• Noncompete agreements with “Senior Executives” entered into before the effective date are not invalid, unenforceable, or unlawful.  “Senior Executives” is defined as someone making more than $151,164 annually and who are in a “policy making position.”
  • Does not appear to affect noncompete agreements in the sale of a business context.
  • The final rule will almost certainly be challenged and its enforcement during the pendency of that challenge is uncertain.

    We look forward to bringing you more information about this groundbreaking final rule in the coming days.  If you have questions on how this rule affects you or your business, please reach out to a member of the Jones Walker trade secrets, unfair competition, and noncompetes team.

    The LA Senate Passes Restrictions on Non-Competes for Primary Care Physicians; SB 165 Now Moves to the House of Representative for a Vote

    Last month, we wrote about the anticipated impact of the Federal Trade Commission’s expected rule on the healthcare industry. In that post, we discussed the impacts many argued non-competes would have on the healthcare space. Specifically, while some physician groups argue the prevalence of non-competes in the healthcare industry contributes to physician shortages, other industry groups that represent rural hospitals argue they are necessary to protect the investment those small communities make in desperately needed new physicians. On April 8, 2024, the Louisiana Senate unanimously passed SB 165, a piece of legislation that seemingly takes both of these conflicting concerns into account.

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    The Expected Impact of the FTC’s Expected Rule on Healthcare Industry

    The Proposed Rule

    Last year, the Federal Trade Commission (FTC) issued a proposed rule to ban most noncompete agreements nationwide. With very limited exceptions, the sweeping rule forbids any contractual term between an employer and a worker that has the effect of preventing the worker from accepting employment with a competitor, or operating a competitive business, after the conclusion of the worker’s employment with the employer. The proposed rule also includes an expansive definition of “worker” — including employees, independent contractors, interns, and even volunteers — and includes no exception for executive or highly compensated employees. The comment period for the rules ended April 29, 2023, and the FTC is expected to issue its final rule — which may or may not be as expansive as the proposed rule — in April 2024.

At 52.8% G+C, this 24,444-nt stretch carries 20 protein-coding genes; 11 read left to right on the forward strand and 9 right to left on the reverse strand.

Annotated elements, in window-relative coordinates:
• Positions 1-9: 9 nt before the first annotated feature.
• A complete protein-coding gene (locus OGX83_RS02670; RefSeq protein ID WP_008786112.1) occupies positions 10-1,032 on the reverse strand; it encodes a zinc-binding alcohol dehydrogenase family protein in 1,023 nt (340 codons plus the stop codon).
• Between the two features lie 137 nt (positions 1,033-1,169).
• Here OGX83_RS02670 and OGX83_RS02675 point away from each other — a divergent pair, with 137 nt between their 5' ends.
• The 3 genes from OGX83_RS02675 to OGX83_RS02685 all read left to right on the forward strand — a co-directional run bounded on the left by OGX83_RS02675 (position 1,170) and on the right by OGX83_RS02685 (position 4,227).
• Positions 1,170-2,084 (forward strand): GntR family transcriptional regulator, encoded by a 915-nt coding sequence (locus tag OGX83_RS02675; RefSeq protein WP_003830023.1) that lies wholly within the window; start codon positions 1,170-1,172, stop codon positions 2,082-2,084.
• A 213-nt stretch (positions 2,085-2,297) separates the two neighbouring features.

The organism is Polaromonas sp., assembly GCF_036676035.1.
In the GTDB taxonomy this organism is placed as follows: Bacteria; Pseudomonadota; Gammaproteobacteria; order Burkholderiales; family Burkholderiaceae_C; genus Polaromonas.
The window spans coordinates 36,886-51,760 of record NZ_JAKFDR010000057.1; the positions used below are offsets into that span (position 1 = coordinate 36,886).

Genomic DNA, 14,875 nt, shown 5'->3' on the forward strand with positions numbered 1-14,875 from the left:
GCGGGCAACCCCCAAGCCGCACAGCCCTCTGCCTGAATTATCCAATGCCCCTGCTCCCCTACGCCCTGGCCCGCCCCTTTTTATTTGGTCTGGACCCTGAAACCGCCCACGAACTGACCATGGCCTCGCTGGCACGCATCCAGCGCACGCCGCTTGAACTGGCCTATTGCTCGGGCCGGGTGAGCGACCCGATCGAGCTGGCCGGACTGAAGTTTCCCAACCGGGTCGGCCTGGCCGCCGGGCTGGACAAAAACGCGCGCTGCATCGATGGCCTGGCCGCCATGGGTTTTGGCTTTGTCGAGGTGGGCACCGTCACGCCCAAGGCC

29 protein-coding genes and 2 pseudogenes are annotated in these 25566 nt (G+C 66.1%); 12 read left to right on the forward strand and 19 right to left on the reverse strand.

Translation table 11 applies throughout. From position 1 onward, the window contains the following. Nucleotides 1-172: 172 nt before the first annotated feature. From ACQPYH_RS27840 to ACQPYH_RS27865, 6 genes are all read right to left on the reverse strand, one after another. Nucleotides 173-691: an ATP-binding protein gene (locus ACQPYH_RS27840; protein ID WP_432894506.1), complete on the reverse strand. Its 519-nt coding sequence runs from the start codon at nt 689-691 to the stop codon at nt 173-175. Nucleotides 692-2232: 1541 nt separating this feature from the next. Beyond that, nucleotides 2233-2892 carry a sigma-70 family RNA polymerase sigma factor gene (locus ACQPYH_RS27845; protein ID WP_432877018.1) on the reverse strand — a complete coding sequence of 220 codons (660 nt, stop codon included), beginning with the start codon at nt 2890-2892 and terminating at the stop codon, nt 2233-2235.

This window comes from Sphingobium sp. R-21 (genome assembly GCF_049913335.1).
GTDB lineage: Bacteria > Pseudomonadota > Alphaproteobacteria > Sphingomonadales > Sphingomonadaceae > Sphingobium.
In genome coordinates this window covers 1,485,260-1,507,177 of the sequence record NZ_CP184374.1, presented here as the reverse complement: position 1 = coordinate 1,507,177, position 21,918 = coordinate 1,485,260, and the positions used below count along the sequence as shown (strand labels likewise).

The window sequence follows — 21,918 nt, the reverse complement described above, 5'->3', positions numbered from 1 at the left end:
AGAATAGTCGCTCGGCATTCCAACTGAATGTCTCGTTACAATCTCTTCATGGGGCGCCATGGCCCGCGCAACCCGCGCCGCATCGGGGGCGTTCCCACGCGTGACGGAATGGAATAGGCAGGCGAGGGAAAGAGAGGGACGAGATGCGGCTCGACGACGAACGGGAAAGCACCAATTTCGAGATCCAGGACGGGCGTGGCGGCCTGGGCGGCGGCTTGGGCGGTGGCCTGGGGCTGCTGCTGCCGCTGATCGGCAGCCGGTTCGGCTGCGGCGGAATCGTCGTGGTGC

The Healthcare Industry’s Impact on the Proposed Rule

    The FTC focused on healthcare and physicians when drafting its proposed rule, reportedly looking to a 2017 paper published in Management Science titled “Screening Spinouts,” which evaluated the economic effects of noncompete agreements in the healthcare industry. And according to FTC Chairperson Lina Khan, the healthcare industry has given more feedback on the proposed rule than any other sector. Of note, the American Hospital Association (AHA) has criticized the FTC’s proposed rule, highlighting the negative impact it will have on retention in for-profit hospitals, while the American Medical Association (AMA), the country’s largest physician professional organization, has adopted an official position in support of the rule.